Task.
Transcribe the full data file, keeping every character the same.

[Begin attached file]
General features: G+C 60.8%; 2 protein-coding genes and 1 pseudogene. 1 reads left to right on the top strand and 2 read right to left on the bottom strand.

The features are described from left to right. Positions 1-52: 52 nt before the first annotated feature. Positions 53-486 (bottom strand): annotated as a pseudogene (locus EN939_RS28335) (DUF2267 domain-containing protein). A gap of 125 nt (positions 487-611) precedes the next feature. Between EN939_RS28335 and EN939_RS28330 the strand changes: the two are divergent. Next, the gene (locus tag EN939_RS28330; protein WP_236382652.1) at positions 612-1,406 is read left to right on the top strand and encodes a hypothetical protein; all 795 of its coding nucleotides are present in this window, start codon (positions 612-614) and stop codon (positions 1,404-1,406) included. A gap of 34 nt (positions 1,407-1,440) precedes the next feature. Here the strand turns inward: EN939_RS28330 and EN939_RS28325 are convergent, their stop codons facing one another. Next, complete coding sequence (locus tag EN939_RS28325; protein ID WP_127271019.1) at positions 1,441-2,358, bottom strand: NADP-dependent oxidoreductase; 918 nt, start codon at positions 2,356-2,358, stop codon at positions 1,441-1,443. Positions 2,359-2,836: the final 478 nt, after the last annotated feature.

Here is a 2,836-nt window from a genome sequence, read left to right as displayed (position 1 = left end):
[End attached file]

General features: G+C 60.8%; 2 protein-coding genes and 1 pseudogene. 1 reads left to right on the top strand and 2 read right to left on the bottom strand.

The features are described from left to right. Positions 1-52: 52 nt before the first annotated feature. Positions 53-486 (bottom strand): annotated as a pseudogene (locus EN939_RS28335) (DUF2267 domain-containing protein). A gap of 125 nt (positions 487-611) precedes the next feature. Between EN939_RS28335 and EN939_RS28330 the strand changes: the two are divergent. Next, the gene (locus tag EN939_RS28330; protein WP_236382652.1) at positions 612-1,406 is read left to right on the top strand and encodes a hypothetical protein; all 795 of its coding nucleotides are present in this window, start codon (positions 612-614) and stop codon (positions 1,404-1,406) included. A gap of 34 nt (positions 1,407-1,440) precedes the next feature. Here the strand turns inward: EN939_RS28330 and EN939_RS28325 are convergent, their stop codons facing one another. Next, complete coding sequence (locus tag EN939_RS28325; protein ID WP_127271019.1) at positions 1,441-2,358, bottom strand: NADP-dependent oxidoreductase; 918 nt, start codon at positions 2,356-2,358, stop codon at positions 1,441-1,443. Positions 2,359-2,836: the final 478 nt, after the last annotated feature.

Here is a 2,836-nt window from a genome sequence, read left to right as displayed (position 1 = left end):